King switched off the television.

"Awake already?" Kyoko said sleepily as she continued to lay in bed.

"I've been awake for hours."

"Still all excited over the ceremony last night?"

"Still thinking about the talk we had last night with Estelle... especially after Detective Harris left."

"Why did she not want to tell him the name of the man that she suspects?"

"She has no proof for what she feels, Kyoko."

"And maybe she was afraid for the policeman?"

"Yes, I think maybe she was worried about him coming to harm.  The police are very good at their job under normal circumstances, despite what most people tend to believe, but under circumstances such as these, well, if they find it difficult to collect evidence to convict a simple satanist of child molestation when all the world knows he's guilty, how much more difficult must something like this be?  And how much more dangerous for the policeman involved in the case!  Most satanists turn out to be little more than perverts dressed up for a perpetual Halloween, but when one is dealing with the perverse Petro cult...that's another story indeed!  No, if Estelle is right about what she thinks, and I think she may be, Detective Harris is better off left in the dark.  He can be brought in afterwards."

Kyoko sat up in bed, completely unconcerned about being beautifully naked, the sheet sliding down to her waist.

"You mean after you and Madame Leoma have dealt with this...what was it she called him?"

"A pas-bon-moun.  A man of violence.  An insane and sadistic person.  Yes.  I suppose so.  I really see no other alternative.  I don't think the police alone can handle this and I certainly cannot allow Estelle to tackle this man by herself...and I know she will if I do not help, now that she realizes the full extend of this man's actions.  Now that she knows that at least one child has died as a result of his insanity."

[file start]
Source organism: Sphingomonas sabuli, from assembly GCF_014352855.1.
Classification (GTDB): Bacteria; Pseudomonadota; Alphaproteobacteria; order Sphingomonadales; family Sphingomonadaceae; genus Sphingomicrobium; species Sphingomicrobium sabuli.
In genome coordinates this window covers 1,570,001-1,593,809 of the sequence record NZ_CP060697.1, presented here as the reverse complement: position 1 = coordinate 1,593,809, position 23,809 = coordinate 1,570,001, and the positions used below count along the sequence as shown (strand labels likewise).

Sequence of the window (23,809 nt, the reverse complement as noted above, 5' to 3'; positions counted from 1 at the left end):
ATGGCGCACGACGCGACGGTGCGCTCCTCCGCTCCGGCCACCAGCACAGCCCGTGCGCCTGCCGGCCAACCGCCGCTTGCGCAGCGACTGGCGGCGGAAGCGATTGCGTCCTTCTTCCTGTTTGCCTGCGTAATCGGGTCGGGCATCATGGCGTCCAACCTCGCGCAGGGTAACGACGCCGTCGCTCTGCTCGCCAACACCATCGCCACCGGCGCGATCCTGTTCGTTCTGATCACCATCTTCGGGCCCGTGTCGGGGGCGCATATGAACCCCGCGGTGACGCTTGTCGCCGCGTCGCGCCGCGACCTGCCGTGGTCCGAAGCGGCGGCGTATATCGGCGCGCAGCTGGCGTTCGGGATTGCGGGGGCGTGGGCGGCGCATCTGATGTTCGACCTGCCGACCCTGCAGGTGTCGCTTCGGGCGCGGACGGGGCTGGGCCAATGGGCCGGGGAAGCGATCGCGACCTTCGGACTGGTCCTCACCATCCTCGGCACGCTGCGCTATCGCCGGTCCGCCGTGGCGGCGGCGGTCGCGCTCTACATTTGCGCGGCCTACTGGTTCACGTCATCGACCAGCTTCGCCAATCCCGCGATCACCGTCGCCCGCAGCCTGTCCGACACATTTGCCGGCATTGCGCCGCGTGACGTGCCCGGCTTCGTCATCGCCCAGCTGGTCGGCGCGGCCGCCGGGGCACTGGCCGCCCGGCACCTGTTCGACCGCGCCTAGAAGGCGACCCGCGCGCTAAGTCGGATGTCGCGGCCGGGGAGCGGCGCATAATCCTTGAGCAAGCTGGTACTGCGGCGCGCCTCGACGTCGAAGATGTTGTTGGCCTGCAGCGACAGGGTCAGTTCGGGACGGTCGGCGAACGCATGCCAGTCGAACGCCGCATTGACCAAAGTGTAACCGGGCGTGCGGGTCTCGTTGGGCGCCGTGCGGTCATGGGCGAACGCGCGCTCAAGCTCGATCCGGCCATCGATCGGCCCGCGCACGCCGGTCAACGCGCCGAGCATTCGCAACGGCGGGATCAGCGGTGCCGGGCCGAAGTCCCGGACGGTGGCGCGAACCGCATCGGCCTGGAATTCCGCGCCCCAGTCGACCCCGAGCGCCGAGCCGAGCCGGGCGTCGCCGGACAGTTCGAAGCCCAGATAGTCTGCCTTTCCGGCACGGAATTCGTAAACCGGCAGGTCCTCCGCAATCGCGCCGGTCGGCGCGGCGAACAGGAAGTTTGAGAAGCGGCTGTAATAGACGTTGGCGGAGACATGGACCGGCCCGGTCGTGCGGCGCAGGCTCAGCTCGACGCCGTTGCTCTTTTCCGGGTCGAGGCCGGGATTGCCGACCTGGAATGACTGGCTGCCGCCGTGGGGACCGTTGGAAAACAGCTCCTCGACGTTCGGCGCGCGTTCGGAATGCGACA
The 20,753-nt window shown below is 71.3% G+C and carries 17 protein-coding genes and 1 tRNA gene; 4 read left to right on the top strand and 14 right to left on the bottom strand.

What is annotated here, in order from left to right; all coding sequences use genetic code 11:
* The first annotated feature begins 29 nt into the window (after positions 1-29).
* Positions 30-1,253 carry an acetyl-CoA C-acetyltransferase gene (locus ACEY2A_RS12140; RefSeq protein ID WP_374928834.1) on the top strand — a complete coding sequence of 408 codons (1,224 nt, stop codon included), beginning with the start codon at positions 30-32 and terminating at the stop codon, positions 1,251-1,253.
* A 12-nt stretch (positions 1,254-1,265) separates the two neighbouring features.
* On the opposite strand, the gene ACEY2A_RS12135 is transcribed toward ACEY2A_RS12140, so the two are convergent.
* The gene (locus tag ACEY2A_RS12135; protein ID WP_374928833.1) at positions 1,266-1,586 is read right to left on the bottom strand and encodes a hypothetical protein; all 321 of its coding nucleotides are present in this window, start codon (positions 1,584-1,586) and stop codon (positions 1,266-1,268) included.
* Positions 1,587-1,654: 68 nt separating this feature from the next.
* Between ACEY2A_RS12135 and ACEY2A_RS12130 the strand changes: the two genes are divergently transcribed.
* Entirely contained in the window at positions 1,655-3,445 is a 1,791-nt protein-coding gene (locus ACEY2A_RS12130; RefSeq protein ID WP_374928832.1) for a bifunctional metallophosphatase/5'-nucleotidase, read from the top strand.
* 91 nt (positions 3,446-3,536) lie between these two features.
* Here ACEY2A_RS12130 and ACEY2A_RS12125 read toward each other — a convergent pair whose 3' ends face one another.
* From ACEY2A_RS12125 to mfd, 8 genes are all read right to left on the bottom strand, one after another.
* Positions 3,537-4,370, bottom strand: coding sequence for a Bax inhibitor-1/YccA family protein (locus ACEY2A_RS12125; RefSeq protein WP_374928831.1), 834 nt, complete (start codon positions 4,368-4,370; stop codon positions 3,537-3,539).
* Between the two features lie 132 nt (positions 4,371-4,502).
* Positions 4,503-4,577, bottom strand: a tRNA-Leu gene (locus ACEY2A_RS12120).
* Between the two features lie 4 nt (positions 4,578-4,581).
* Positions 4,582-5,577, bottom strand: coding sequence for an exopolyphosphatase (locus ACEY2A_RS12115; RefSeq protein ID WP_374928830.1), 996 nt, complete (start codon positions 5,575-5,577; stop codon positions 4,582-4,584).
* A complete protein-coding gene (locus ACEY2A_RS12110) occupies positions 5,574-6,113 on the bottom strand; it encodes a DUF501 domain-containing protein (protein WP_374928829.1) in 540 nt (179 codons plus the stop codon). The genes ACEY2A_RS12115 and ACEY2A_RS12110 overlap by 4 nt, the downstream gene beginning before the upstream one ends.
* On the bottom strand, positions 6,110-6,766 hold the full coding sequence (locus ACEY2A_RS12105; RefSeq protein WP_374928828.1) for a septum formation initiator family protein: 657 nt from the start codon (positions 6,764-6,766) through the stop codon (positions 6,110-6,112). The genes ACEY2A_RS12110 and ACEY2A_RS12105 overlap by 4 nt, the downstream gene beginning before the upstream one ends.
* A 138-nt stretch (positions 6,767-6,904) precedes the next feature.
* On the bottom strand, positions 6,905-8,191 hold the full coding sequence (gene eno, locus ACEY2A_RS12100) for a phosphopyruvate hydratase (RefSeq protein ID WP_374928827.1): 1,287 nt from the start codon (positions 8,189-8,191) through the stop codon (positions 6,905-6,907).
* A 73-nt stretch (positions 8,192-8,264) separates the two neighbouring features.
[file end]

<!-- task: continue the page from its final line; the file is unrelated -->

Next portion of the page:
"Then I will help too!"

"The hell you will!"  King almost roared as he turned towards the oriental woman.  "I want you out of this one completely."

"Why?  Because I am a woman?"

"No," King said tenderly, "because I love you."

Kyoko slid across the bed and embraced Solomon, holding him very tightly--her lovely warm body, her gentle musky scent, stirring King's blood as they never failed to do.

"But I love you too, you big bad Dragon, and I want to help."  Kyoko suddenly let go and sitting on her heels on the bed, back erect, breasts small, firm and perky, she looked at him with determination and said, "Am I not your Scarlet Woman, my Beast, your priestess...your mam'bo?"

"Yes, of course you are...and a bloody great high priestess as well!"

"Then remember that according to the Book of the Law in your woman...that's me you big dumb Dragon...'called the Scarlet Woman is all power given.'  You cannot go into battle with this...this..."


"Arigato, Solomonsan.  You cannot go into battle with this pas-bon-moun without me!  I won't let you.  If you refuse to let me fight by your side I will sneak into the battle anyway."

King signed heavily, his face a weary mask touched by amusement as well as love.

"I have no alternative then.  You are truly a woman 'girt with a sword'!"